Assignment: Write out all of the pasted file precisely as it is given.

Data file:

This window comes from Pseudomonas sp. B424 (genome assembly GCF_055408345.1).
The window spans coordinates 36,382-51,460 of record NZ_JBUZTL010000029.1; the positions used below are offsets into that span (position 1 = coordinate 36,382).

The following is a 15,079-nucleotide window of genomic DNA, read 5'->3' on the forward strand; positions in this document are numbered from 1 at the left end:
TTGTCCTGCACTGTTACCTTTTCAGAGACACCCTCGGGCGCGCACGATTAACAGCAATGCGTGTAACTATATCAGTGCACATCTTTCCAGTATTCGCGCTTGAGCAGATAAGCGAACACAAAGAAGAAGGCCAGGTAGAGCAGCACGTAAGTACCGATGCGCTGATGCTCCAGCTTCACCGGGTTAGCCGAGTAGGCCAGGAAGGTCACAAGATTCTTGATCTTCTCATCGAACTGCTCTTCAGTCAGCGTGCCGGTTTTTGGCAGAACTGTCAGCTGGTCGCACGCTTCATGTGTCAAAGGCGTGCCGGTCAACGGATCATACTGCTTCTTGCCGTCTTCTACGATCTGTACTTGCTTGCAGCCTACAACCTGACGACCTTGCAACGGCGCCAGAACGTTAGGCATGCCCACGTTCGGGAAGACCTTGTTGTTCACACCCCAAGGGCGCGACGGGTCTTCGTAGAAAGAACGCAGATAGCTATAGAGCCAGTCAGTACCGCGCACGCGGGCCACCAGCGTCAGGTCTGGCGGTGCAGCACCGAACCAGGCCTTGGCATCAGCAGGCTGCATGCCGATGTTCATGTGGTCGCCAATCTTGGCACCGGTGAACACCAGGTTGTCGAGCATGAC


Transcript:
This window comes from Pseudomonas sp. B424 (genome assembly GCF_055408345.1).
The window spans coordinates 36,382-51,460 of record NZ_JBUZTL010000029.1; the positions used below are offsets into that span (position 1 = coordinate 36,382).

The following is a 15,079-nucleotide window of genomic DNA, read 5'->3' on the forward strand; positions in this document are numbered from 1 at the left end:
TTGTCCTGCACTGTTACCTTTTCAGAGACACCCTCGGGCGCGCACGATTAACAGCAATGCGTGTAACTATATCAGTGCACATCTTTCCAGTATTCGCGCTTGAGCAGATAAGCGAACACAAAGAAGAAGGCCAGGTAGAGCAGCACGTAAGTACCGATGCGCTGATGCTCCAGCTTCACCGGGTTAGCCGAGTAGGCCAGGAAGGTCACAAGATTCTTGATCTTCTCATCGAACTGCTCTTCAGTCAGCGTGCCGGTTTTTGGCAGAACTGTCAGCTGGTCGCACGCTTCATGTGTCAAAGGCGTGCCGGTCAACGGATCATACTGCTTCTTGCCGTCTTCTACGATCTGTACTTGCTTGCAGCCTACAACCTGACGACCTTGCAACGGCGCCAGAACGTTAGGCATGCCCACGTTCGGGAAGACCTTGTTGTTCACACCCCAAGGGCGCGACGGGTCTTCGTAGAAAGAACGCAGATAGCTATAGAGCCAGTCAGTACCGCGCACGCGGGCCACCAGCGTCAGGTCTGGCGGTGCAGCACCGAACCAGGCCTTGGCATCAGCAGGCTGCATGCCGATGTTCATGTGGTCGCCAATCTTGGCACCGGTGAACACCAGGTTGTCGAGCATGAC